Tuesday, October 31, 2017

Fight Fake News

Fake news has become a German word. Our Zeitungsente (newspaper hoax) is just wrong news, sometimes with a funny touch, while fake news has the connotation of being made up deliberately. Fake news is what in German would be called quite clumsily a vorsätzliche Falschmeldung. The shorter word Lügenpresse (lying press) is burdened with a Nazi past, so the American term fake news came in handy and has been adopted.


Local newspapers in Germany’s southwest have started a campaign with the strange slogan “Jedes Wort wert” meaning and translated “My newspaper is worth every word”. Strange indeed, for German readers generally have confidence in black-on-white print media along the lines of the statement of Faust’s famulus in Goethe’s theater play:

Denn was man schwarz auf weiß besitzt,
kann man getrost nach Hause tragen.
What we possess in black on white,
We can take home in confidence.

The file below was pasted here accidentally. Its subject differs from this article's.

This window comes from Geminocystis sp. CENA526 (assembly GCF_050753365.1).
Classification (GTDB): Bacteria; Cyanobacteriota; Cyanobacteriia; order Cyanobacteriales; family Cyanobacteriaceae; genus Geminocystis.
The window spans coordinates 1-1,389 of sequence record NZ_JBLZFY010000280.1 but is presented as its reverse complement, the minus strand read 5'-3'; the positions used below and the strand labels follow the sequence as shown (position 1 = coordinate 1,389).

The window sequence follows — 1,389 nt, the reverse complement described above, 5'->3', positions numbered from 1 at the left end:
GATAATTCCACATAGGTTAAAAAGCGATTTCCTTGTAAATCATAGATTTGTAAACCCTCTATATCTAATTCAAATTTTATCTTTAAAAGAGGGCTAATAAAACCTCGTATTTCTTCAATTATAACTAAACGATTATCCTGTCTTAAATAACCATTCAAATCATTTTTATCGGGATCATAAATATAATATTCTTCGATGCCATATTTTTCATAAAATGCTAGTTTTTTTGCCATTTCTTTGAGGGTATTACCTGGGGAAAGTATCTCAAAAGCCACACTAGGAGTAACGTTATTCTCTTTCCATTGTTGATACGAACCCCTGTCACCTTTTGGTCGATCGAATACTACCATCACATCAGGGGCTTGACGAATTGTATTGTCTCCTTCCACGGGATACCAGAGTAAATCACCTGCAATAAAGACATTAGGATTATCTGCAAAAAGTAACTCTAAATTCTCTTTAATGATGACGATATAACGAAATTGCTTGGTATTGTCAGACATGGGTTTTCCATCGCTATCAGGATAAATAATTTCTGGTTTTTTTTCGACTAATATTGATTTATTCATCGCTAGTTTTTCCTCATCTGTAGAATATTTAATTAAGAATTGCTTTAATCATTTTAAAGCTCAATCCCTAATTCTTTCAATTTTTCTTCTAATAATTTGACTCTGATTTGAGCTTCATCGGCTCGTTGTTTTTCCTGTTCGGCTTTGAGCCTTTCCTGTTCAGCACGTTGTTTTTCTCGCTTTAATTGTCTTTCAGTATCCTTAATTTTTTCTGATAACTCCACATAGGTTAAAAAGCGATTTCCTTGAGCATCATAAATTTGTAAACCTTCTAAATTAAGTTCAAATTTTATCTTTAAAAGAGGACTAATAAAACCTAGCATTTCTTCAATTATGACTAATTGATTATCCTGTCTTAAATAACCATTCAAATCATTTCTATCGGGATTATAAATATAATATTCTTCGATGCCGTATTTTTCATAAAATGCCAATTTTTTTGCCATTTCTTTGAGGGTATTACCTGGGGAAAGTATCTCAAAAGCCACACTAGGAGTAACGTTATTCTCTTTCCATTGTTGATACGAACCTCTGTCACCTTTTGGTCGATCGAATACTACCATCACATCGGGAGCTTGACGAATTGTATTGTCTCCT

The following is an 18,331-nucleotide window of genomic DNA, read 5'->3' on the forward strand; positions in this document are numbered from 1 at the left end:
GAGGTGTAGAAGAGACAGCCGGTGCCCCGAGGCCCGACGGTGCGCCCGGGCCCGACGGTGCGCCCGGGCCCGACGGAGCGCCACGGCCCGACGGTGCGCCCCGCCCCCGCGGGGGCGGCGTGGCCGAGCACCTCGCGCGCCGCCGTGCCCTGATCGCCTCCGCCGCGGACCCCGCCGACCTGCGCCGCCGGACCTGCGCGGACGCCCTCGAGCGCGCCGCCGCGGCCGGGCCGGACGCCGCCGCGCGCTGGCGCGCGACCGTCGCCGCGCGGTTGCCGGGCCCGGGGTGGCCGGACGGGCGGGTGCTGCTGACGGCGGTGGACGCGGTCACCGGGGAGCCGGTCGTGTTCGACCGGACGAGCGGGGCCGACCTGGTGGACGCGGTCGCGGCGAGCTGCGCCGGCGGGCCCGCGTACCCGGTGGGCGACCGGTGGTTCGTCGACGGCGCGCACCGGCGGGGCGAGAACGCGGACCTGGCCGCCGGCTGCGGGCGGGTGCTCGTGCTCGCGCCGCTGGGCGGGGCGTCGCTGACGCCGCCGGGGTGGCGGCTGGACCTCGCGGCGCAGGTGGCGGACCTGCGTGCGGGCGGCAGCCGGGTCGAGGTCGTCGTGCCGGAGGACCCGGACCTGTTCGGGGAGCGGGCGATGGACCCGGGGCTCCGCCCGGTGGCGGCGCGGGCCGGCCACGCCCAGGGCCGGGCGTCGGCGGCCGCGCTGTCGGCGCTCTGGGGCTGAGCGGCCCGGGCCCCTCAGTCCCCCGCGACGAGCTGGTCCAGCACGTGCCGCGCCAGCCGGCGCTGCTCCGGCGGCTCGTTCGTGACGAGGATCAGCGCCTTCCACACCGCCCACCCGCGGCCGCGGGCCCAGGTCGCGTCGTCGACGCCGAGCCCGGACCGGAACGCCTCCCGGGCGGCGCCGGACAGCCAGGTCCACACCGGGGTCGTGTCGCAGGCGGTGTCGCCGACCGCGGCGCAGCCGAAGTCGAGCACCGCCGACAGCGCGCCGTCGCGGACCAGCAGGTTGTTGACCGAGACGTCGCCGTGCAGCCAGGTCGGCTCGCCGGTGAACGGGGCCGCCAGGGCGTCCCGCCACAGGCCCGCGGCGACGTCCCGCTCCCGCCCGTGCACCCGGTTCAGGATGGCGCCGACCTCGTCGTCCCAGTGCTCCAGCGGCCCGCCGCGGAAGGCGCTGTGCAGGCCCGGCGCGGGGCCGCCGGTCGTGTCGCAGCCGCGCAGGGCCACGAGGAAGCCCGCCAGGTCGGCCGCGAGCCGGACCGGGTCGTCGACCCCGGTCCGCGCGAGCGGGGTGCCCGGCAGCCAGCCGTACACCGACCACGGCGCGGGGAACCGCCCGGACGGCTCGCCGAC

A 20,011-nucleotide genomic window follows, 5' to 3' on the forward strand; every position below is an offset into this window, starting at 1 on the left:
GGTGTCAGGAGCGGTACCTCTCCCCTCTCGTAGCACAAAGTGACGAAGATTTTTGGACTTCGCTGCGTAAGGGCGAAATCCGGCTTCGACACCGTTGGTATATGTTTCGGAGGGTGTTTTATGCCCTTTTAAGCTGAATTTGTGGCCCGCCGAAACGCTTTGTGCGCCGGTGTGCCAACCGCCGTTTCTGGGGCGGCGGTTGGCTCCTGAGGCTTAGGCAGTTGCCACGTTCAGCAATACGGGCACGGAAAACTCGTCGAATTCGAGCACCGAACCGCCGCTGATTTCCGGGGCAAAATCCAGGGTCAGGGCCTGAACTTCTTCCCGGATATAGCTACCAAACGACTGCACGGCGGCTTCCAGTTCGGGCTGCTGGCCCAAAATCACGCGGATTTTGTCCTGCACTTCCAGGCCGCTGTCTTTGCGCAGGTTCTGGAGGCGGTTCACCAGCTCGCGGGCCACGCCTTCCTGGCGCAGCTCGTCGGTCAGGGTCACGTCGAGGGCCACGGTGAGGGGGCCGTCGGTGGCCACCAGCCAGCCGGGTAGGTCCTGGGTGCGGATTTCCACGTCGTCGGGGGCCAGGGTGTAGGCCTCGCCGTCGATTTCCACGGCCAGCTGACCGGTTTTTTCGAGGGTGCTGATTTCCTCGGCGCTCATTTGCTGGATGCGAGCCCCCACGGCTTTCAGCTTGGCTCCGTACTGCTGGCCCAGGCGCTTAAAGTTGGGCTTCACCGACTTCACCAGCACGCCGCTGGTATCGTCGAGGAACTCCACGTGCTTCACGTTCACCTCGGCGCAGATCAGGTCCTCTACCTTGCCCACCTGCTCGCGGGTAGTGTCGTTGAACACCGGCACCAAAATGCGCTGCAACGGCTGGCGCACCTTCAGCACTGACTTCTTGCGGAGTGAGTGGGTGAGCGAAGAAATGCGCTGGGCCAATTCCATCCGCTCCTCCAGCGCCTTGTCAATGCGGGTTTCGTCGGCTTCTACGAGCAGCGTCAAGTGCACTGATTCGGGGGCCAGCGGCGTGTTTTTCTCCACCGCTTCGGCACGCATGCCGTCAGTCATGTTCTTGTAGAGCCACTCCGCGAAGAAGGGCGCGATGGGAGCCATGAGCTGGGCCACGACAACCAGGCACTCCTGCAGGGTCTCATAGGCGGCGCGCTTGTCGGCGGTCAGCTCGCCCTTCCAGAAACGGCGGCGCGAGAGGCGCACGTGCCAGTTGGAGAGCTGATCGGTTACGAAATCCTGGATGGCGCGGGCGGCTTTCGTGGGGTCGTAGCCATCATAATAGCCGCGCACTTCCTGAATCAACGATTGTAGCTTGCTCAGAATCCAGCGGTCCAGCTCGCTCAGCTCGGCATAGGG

Fake news pollutes the political climate, and so many a man accuses the media as the source of all evil. Long-gone civilizations killed the messenger bearing bad news. Would silencing the sources be a remedy against fake news? Was there not a statement regarding the revoking of TV licenses?

Visiting the former GDR (German Democratic Republic) as a student, Red Baron experienced the making up of “facts” by communist trade union officials during a political discussion. Suddenly I found myself in a situation producing fake news. too. There is no excuse, but as a young man helpless as a kitten on the roof, I tried to beat my adversaries with their own weapons.


It is honorable that my local newspaper claims it is worth every word. Although I spend some time after breakfast reading the Badische Zeitung, the significance of its printed information* is quite variable for me. Browsing the NYT and Der Spiegel on-line makes printed national and international news in the BZ generally outdated. So I start with the arts and culture section followed by local news, although reports on traffic accidents do not interest me, since they are interchangeable.